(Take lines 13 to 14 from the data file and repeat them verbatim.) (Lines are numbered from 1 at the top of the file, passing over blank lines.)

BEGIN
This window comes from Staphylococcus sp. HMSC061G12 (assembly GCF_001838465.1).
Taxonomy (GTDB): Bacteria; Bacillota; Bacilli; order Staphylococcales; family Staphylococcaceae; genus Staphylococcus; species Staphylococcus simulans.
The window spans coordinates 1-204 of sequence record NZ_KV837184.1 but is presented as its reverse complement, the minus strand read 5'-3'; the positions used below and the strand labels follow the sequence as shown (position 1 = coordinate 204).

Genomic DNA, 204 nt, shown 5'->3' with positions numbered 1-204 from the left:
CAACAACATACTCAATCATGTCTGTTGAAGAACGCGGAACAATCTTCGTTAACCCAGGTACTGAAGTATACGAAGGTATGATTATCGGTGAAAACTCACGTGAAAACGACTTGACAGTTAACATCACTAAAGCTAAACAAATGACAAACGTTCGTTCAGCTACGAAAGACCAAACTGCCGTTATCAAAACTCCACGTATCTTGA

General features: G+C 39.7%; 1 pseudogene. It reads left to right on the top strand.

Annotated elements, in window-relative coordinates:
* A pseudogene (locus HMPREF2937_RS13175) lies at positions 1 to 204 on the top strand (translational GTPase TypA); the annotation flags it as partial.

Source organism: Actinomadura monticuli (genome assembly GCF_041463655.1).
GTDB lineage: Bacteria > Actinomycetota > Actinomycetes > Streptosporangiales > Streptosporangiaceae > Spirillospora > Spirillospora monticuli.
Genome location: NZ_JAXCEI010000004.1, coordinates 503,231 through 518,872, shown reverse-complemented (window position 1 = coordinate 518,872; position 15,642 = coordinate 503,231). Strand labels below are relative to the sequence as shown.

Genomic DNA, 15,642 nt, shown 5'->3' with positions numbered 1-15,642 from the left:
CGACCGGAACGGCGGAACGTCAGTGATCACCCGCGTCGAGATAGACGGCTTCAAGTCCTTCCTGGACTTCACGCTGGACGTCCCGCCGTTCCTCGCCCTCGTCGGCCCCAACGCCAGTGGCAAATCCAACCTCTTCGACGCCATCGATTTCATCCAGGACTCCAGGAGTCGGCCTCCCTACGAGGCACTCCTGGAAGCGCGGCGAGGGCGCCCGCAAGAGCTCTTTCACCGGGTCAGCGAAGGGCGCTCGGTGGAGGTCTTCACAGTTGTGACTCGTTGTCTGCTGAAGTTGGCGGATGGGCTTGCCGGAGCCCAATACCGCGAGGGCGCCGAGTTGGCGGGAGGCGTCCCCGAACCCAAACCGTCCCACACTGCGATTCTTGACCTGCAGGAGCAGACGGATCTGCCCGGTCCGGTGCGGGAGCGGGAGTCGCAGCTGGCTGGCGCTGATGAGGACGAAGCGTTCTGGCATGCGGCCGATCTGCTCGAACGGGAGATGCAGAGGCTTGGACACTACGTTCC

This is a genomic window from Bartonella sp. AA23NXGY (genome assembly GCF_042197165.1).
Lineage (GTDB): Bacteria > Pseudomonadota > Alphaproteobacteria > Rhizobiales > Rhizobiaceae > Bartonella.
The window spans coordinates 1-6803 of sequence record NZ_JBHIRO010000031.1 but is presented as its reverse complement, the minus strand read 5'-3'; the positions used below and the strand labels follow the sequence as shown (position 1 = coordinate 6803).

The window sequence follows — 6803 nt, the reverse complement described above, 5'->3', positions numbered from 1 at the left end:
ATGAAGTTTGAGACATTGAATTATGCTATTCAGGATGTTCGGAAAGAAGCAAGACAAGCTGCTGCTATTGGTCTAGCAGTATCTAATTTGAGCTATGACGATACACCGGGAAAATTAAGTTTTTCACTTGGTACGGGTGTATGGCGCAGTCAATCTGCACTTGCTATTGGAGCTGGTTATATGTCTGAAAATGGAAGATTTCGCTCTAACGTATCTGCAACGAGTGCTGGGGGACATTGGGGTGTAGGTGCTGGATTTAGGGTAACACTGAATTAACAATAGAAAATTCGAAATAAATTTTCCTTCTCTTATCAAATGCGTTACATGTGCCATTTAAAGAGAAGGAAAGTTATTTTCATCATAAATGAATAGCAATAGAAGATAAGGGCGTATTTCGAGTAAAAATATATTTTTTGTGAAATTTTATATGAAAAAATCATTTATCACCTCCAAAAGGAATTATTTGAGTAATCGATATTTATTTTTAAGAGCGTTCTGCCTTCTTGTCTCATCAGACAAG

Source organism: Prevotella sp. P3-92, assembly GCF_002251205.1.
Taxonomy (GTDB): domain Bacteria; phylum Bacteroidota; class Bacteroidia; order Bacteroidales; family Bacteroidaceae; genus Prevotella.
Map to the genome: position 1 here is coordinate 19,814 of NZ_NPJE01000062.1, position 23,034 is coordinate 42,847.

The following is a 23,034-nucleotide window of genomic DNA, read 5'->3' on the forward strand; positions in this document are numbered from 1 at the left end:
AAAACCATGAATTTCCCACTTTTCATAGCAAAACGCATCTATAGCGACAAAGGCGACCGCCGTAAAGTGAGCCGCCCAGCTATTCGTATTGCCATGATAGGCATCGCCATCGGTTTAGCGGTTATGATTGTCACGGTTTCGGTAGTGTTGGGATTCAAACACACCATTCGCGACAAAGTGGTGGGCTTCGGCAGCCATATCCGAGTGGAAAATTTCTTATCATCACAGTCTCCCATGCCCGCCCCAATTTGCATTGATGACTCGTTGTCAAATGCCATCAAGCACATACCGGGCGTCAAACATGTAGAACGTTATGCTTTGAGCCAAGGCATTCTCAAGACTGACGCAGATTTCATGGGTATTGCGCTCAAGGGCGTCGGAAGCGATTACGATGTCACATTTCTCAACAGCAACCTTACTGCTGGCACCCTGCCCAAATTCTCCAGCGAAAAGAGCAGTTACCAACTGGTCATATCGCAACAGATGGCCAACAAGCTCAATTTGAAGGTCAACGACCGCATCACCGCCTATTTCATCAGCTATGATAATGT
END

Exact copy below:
CGACCGGAACGGCGGAACGTCAGTGATCACCCGCGTCGAGATAGACGGCTTCAAGTCCTTCCTGGACTTCACGCTGGACGTCCCGCCGTTCCTCGCCCTCGTCGGCCCCAACGCCAGTGGCAAATCCAACCTCTTCGACGCCATCGATTTCATCCAGGACTCCAGGAGTCGGCCTCCCTACGAGGCACTCCTGGAAGCGCGGCGAGGGCGCCCGCAAGAGCTCTTTCACCGGGTCAGCGAAGGGCGCTCGGTGGAGGTCTTCACAGTTGTGACTCGTTGTCTGCTGAAGTTGGCGGATGGGCTTGCCGGAGCCCAATACCGCGAGGGCGCCGAGTTGGCGGGAGGCGTCCCCGAACCCAAACCGTCCCACACTGCGATTCTTGACCTGCAGGAGCAGACGGATCTGCCCGGTCCGGTGCGGGAGCGGGAGTCGCAGCTGGCTGGCGCTGATGAGGACGAAGCGTTCTGGCATGCGGCCGATCTGCTCGAACGGGAGATGCAGAGGCTTGGACACTACGTTCC

This is a genomic window from Bartonella sp. AA23NXGY (genome assembly GCF_042197165.1).